Farmers can use spacing and orientation of the culture ropes to control growth and condition of the crop. In the same way, the potential for 'no growth' areas (areas in which water movement is not sufficient to replace the food being consumed) can be minimised.
Contact NSW DPI, Port Stephens Fisheries Centre for details about applying for an aquaculture lease over public water land on 02 4916 3900.
Mussel farming (using the methods described in this paper) has proved viable worldwide. The blue mussel (Mytilus galloprovincialis) is a similar species to those farmed overseas. The economics of mussel farming in Australia are likely to be dependent on keeping production costs down and achieving a good market price. Therefore, before investing any money on establishing a mussel farm, the full market potential should be investigated. To do this properly you should conduct a business planning exercise to estimate the expected outlay verses returns.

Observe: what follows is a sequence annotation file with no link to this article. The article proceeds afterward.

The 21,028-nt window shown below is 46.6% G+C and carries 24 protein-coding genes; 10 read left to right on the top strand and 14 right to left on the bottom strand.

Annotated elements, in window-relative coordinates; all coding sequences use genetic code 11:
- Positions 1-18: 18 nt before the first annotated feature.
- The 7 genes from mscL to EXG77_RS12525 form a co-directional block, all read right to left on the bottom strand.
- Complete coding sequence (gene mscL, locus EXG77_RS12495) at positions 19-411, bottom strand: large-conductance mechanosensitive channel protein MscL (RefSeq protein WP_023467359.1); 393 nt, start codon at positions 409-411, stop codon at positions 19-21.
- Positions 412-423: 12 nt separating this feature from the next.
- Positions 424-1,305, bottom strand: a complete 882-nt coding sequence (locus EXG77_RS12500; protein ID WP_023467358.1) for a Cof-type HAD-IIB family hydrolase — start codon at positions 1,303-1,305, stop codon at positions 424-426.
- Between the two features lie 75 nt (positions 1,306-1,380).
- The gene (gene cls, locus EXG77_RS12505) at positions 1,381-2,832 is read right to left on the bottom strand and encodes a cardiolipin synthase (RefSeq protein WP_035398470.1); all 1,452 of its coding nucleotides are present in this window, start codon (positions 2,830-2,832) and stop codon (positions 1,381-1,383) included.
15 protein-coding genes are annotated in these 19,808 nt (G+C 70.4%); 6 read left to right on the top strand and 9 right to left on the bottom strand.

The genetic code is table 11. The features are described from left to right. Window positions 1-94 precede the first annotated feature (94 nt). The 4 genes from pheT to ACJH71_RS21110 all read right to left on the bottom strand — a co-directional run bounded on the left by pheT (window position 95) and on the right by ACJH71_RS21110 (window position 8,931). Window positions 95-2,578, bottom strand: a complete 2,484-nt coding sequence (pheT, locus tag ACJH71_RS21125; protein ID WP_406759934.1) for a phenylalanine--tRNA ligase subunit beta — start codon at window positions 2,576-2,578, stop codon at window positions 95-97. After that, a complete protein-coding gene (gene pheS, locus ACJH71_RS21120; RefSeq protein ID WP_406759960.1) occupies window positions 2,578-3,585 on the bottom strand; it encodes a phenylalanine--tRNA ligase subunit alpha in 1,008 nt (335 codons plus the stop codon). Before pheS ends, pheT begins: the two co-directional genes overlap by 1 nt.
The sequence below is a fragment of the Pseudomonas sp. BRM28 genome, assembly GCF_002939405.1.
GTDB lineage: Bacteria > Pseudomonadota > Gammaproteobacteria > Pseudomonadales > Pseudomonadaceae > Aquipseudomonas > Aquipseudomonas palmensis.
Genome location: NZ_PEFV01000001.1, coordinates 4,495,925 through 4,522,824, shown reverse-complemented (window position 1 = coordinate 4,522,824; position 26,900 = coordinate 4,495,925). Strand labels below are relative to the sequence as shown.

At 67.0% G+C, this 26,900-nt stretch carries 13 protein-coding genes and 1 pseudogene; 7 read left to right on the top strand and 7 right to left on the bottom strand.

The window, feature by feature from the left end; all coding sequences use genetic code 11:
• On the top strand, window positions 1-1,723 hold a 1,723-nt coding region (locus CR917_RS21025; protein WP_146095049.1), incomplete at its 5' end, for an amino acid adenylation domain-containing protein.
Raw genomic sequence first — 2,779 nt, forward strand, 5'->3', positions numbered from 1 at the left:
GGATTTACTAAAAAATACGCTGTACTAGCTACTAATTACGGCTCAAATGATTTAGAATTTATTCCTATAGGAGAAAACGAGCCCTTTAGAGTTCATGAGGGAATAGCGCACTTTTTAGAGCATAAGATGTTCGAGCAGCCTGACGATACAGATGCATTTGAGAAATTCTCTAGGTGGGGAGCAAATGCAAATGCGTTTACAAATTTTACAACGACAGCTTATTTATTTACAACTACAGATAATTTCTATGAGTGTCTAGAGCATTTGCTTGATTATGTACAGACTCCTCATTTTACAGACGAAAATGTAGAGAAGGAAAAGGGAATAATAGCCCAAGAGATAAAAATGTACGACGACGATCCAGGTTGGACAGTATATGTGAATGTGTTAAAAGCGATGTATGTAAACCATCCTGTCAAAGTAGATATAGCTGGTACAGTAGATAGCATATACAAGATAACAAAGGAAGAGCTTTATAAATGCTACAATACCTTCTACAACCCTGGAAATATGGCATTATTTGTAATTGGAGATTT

Jenkins, R.J. (1979) Mussel Cultivation in the Marlborough Sounds. (New Zealand) 2nd ed. New Zealand Fishing Industry Board.
Hall, P.C.M. (1984), Selection of Marine Cage-Farming Sites. Australian Fisheries, March 1984;45 Ð47.
Hickman, R.W. (1989), Farming the Green Mussel in New Zealand - Current Practice and Potential. World Aquaculture 20(4):20Ð28
Muise, B. (1990). Mussel Culture in Eastern Canada-a 1990 Update. World Aquaculture 21(2):12Ð 23.
Pooley, R. (1991), Mussel Farming-Setting Up. NZ Professional Fisherman, March 1991:44Ð 45
Pooley, R (1991), Mussel Farming-Reseeding. NZ Professional Fisherman, May 1991: 16Ð 17
Shaw, S.A. (1990), Marketing, A Practical Guide for Fish Farmers. Blackwell Scientific Publications
Treadwell, R et al (1992), Potential for Australian aquaculture. ABARE Research Report 92.2